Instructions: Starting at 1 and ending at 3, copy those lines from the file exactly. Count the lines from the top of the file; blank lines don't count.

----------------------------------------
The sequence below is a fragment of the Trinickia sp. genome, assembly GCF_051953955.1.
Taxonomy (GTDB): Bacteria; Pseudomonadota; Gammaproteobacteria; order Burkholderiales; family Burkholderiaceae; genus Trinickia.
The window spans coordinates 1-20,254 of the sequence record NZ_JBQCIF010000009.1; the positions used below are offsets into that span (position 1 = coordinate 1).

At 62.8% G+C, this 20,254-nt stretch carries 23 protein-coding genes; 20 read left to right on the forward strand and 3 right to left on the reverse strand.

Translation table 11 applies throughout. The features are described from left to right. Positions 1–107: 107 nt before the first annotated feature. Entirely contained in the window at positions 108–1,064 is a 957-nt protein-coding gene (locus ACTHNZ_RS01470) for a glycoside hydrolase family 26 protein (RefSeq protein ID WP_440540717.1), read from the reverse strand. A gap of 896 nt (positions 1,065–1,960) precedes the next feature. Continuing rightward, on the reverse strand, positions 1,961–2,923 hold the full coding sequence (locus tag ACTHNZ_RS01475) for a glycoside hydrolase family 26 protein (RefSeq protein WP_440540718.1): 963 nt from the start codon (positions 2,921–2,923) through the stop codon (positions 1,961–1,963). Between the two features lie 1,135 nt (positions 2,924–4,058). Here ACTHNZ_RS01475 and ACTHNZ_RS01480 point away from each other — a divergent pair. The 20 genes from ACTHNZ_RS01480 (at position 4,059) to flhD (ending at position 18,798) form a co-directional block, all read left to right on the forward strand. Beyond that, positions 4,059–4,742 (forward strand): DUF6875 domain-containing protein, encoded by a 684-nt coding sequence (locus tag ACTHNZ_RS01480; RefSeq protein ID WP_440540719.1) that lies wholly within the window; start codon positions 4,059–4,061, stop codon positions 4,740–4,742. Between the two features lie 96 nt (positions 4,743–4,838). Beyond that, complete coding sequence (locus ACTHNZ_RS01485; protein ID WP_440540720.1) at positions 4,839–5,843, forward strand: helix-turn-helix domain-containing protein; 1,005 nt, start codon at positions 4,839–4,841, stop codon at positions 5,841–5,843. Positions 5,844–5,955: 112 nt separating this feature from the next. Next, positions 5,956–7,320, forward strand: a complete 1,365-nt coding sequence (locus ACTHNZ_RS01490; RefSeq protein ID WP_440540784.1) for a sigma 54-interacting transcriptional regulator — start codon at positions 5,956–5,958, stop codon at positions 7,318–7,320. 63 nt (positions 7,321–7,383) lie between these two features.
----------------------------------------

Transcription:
The sequence below is a fragment of the Trinickia sp. genome, assembly GCF_051953955.1.
Taxonomy (GTDB): Bacteria; Pseudomonadota; Gammaproteobacteria; order Burkholderiales; family Burkholderiaceae; genus Trinickia.
The window spans coordinates 1-20,254 of the sequence record NZ_JBQCIF010000009.1; the positions used below are offsets into that span (position 1 = coordinate 1).